As for the politics of our day, I have colleagues and friends who tell me the discussion of politics has no place in the church, or at the Thanksgiving table either. If by that they mean partisan, political party politics in the church, I wholeheartedly agree! We are not going to talk about Republican, Democrat, Independent, Green Party, Libertarian, etc., it is not going to happen.  But if by that we mean politics in any sense of the word, I disagree. Jesus was deeply political, a fierce critic of the oppressive political structures in his day in the church and in the government. I have had to really struggle with what I wanted to say this morning, dancing that line of separation of church and state.

I have been wrestling and dancing in the tension between gentle pastoral care and prophetic anger and passion. I thought I was firmly in place in my gentle preparation for today, until I continued following the news and media. While I will not talk partisan party politics I will be an active, loud, committed, and unrelenting voice against the politics of fear regardless of who is using it.

I attended a peaceful protest and gathering Friday evening. I was present and supportive of all who were there. Not so much because of the outcome of the election. My presence and support at this protest rally was in love and support of those who have been targeted and harassed by what has been unleashed by the campaign; women harassed by strangers on the street, fear and slurs directed at persons of other religions, livelihoods and marriages threatened and increased bigotry toward those LGBTQ persons. This protest rally was not about sour grapes or being “crybabies” because a candidate lost. This protest rally was about REAL emboldened and blatant harassment, hatred, and bigotry in our country and our communities as a result of the campaign rhetoric and hate directed at certain groups of God’s children. I will not be silent nor will I stand by and passively listen to others condemn persons who are being targeted and harassed. Please think before you speak! If you disagree and want to talk about it I am here. If you are threatened and afraid and need a safe person and place to talk, I am here.

Yes, when I encounter these things I too get angry, but our anger in and of itself will do us, me, no good, we need to find ways to channel it and my channel will be do all I can to make justice happen! I will Love as God Loves! I will to the best of my ability be the very reflection of God’s love and justice in the world!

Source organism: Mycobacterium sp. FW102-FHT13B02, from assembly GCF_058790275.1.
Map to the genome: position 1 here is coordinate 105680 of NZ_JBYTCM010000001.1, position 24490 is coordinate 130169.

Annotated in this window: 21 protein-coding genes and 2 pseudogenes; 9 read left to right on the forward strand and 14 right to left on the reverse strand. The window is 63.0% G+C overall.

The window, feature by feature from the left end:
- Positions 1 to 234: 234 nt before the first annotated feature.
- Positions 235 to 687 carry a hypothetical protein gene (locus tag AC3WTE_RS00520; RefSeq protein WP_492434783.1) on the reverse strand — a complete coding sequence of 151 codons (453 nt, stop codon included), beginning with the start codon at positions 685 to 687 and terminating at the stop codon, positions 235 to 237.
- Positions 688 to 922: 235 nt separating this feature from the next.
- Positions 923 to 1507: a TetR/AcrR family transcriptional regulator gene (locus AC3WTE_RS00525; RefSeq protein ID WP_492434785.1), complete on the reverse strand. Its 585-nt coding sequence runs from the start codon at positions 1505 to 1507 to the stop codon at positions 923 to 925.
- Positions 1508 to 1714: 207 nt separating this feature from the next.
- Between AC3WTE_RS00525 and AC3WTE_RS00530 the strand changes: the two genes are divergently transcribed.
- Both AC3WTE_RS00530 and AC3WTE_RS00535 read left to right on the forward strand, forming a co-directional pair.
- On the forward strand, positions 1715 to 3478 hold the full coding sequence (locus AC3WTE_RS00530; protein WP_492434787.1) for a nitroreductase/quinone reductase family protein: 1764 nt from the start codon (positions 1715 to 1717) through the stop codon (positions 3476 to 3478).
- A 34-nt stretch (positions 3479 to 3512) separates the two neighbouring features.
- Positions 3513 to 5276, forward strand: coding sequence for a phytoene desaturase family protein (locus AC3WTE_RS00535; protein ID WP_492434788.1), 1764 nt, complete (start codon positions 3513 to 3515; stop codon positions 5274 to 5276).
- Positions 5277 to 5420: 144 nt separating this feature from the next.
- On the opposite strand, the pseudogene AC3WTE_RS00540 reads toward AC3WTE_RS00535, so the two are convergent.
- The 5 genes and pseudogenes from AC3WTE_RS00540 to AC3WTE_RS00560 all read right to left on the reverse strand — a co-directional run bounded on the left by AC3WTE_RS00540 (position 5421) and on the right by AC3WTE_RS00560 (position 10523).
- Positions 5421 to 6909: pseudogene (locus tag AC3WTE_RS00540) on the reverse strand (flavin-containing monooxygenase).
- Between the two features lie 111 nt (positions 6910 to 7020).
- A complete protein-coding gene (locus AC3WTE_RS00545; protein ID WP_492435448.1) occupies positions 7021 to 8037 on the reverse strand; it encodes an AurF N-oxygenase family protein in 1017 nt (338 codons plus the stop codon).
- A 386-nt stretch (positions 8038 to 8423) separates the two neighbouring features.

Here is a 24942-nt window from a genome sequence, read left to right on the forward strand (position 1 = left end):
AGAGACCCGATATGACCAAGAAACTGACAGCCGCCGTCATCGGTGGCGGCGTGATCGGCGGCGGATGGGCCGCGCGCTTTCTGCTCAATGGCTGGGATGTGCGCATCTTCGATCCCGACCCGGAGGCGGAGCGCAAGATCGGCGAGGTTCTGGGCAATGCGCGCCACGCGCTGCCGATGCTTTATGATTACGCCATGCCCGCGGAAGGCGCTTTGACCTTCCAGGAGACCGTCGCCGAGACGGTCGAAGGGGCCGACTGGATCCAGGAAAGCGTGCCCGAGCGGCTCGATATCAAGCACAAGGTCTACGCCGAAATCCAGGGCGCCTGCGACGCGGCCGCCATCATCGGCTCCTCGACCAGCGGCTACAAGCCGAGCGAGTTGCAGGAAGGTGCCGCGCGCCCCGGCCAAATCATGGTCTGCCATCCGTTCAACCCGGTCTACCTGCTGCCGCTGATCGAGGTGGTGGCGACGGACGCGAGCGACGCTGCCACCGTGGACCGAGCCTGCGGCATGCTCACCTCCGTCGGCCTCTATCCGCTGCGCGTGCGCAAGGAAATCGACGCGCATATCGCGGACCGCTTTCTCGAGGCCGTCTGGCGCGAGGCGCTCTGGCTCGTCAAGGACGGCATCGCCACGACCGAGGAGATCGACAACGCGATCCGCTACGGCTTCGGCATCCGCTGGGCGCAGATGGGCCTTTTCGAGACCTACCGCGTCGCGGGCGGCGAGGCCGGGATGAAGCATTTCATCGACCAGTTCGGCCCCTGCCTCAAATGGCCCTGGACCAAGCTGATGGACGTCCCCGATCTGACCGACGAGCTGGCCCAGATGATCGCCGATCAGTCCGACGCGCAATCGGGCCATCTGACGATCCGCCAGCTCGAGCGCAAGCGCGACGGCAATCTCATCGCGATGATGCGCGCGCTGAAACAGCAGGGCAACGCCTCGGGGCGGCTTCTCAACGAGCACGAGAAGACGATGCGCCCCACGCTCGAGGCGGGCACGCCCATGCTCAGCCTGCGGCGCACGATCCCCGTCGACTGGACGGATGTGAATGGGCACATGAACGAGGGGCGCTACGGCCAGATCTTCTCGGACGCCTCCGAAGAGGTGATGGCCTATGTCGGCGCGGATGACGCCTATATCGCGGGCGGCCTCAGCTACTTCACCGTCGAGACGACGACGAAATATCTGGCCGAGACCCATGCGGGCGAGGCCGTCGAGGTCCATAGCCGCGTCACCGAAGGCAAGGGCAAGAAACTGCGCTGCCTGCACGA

My grief and struggle over the last few days, over the last year, is not about political ideology, though that is the context in which it was often born. What has broken my heart is borne out of my faith in God and my role as pastor as I witness the fear and pain that has been instilled because of the vitriol language, hatred, and bigotry that seems to have raised its ugly head in so many ways.

I am profoundly aware I need to temper my words so as to not assume I know or have experienced the kind of fear and hate many are feeling today because I do not and have not. I am white, male, and straight, and as such, I carry a certain amount of privilege. My responsibility is to listen and stand with those who have come to trust me enough to be vulnerable.

When I listen with those who have been the victims of sexual assault and we feel that recent comments made, objectifying women, have fueled and normalized that kind of talk and abuse, and it brings all of that experience back for them, my heart is heavy. And I say… Enough!

When I listen with those who are lesbian, gay, trans-gender, and bi-sexual who fear for their livelihood and their marriage and family because their rights have been promised to be reversed, my heart is heavy.
I say… Enough!

When I listen with immigrants and parents who are of a different color and national origin who had to comfort their children the morning after the election because their children feared they would be sent away, my heart is heavy.
I say… Enough!

When listen with those who are disabled fear they will be mocked and chided even more than they have been in the past, my heart is heavy. When I listen with persons of color victims of racism, still rampant in our society and culture, who are made to feel less than simply because of the color of their skin, my heart is heavy.